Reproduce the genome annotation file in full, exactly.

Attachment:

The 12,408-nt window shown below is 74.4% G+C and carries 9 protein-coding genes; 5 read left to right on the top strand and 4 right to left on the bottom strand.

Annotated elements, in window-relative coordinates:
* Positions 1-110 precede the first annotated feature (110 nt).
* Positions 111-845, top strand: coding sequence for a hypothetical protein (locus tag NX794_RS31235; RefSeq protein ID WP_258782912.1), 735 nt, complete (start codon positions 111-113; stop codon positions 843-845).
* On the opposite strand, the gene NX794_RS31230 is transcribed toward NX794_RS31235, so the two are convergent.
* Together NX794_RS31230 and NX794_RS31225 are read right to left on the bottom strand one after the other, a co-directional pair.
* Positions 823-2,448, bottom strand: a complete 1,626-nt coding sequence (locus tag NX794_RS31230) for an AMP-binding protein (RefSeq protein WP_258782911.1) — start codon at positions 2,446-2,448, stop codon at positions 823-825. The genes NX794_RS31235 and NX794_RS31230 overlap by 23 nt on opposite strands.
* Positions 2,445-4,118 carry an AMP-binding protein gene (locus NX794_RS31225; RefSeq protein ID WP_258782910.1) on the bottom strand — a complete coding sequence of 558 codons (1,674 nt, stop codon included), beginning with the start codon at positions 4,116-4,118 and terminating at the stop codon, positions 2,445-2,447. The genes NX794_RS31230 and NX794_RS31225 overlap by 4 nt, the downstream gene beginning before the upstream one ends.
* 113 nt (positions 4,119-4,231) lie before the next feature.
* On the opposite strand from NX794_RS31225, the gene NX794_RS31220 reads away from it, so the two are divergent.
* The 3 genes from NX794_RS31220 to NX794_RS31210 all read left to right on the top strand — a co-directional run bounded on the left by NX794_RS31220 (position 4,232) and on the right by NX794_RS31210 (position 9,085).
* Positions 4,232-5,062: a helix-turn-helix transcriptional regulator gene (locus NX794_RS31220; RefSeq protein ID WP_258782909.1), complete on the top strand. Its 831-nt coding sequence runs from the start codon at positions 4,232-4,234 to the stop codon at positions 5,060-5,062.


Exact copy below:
The 12,408-nt window shown below is 74.4% G+C and carries 9 protein-coding genes; 5 read left to right on the top strand and 4 right to left on the bottom strand.

Annotated elements, in window-relative coordinates:
* Positions 1-110 precede the first annotated feature (110 nt).
* Positions 111-845, top strand: coding sequence for a hypothetical protein (locus tag NX794_RS31235; RefSeq protein ID WP_258782912.1), 735 nt, complete (start codon positions 111-113; stop codon positions 843-845).
* On the opposite strand, the gene NX794_RS31230 is transcribed toward NX794_RS31235, so the two are convergent.
* Together NX794_RS31230 and NX794_RS31225 are read right to left on the bottom strand one after the other, a co-directional pair.
* Positions 823-2,448, bottom strand: a complete 1,626-nt coding sequence (locus tag NX794_RS31230) for an AMP-binding protein (RefSeq protein WP_258782911.1) — start codon at positions 2,446-2,448, stop codon at positions 823-825. The genes NX794_RS31235 and NX794_RS31230 overlap by 23 nt on opposite strands.
* Positions 2,445-4,118 carry an AMP-binding protein gene (locus NX794_RS31225; RefSeq protein ID WP_258782910.1) on the bottom strand — a complete coding sequence of 558 codons (1,674 nt, stop codon included), beginning with the start codon at positions 4,116-4,118 and terminating at the stop codon, positions 2,445-2,447. The genes NX794_RS31230 and NX794_RS31225 overlap by 4 nt, the downstream gene beginning before the upstream one ends.
* 113 nt (positions 4,119-4,231) lie before the next feature.
* On the opposite strand from NX794_RS31225, the gene NX794_RS31220 reads away from it, so the two are divergent.
* The 3 genes from NX794_RS31220 to NX794_RS31210 all read left to right on the top strand — a co-directional run bounded on the left by NX794_RS31220 (position 4,232) and on the right by NX794_RS31210 (position 9,085).
* Positions 4,232-5,062: a helix-turn-helix transcriptional regulator gene (locus NX794_RS31220; RefSeq protein ID WP_258782909.1), complete on the top strand. Its 831-nt coding sequence runs from the start codon at positions 4,232-4,234 to the stop codon at positions 5,060-5,062.